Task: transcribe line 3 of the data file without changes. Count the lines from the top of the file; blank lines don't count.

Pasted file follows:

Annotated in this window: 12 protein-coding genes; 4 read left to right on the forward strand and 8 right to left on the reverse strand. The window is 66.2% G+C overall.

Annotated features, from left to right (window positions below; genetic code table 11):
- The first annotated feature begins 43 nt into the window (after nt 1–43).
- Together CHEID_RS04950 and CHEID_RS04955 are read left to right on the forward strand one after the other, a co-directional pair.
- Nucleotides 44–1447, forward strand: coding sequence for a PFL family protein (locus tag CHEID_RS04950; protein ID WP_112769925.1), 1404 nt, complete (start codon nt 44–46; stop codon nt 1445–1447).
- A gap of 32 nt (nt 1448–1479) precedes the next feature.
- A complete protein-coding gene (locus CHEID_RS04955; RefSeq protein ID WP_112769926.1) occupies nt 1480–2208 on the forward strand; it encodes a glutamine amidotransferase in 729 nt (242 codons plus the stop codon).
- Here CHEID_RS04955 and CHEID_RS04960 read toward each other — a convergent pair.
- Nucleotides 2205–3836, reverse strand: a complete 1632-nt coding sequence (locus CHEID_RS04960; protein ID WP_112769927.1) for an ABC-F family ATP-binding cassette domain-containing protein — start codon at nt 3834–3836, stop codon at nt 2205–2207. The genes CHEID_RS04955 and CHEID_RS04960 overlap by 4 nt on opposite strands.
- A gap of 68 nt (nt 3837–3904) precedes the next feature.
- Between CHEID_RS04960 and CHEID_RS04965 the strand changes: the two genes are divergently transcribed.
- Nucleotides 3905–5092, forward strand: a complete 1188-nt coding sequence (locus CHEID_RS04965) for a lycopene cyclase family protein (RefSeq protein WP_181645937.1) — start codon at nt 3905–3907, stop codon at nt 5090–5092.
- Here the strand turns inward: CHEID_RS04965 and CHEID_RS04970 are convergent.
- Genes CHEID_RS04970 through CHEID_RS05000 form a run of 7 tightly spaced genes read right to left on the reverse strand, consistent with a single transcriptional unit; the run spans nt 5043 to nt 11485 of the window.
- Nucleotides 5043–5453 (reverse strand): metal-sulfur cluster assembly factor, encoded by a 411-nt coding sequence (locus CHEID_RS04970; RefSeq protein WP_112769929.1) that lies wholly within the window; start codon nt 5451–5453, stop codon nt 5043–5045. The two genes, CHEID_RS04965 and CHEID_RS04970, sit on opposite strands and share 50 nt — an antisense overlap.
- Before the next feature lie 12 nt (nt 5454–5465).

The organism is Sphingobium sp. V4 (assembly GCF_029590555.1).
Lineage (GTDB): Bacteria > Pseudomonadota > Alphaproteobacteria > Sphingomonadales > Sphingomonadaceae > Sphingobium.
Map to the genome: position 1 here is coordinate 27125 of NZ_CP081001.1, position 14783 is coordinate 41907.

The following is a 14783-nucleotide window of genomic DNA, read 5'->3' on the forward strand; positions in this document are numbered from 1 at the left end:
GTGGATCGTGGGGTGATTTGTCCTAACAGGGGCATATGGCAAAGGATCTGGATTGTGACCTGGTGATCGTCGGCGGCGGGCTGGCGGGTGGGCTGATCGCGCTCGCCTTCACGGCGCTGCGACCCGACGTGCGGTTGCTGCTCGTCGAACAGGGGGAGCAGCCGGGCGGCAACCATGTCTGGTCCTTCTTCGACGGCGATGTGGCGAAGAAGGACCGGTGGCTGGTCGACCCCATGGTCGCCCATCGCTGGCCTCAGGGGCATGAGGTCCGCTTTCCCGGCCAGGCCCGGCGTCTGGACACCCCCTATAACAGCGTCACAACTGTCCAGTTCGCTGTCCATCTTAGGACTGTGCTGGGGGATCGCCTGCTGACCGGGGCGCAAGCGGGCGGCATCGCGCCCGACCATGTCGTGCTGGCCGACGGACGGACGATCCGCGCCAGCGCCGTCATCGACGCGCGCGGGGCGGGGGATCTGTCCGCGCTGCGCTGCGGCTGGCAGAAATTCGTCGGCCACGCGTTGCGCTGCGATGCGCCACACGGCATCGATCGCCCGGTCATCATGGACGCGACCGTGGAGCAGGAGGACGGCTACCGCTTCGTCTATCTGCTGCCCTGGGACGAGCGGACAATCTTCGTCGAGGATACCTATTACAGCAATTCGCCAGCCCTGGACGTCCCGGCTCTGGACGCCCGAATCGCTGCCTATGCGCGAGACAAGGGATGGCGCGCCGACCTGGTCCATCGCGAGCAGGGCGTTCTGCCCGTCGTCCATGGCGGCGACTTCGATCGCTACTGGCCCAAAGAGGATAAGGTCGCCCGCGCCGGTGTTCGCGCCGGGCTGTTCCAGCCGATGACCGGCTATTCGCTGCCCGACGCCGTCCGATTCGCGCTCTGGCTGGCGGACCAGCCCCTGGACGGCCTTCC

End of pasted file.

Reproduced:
- The first annotated feature begins 43 nt into the window (after nt 1–43).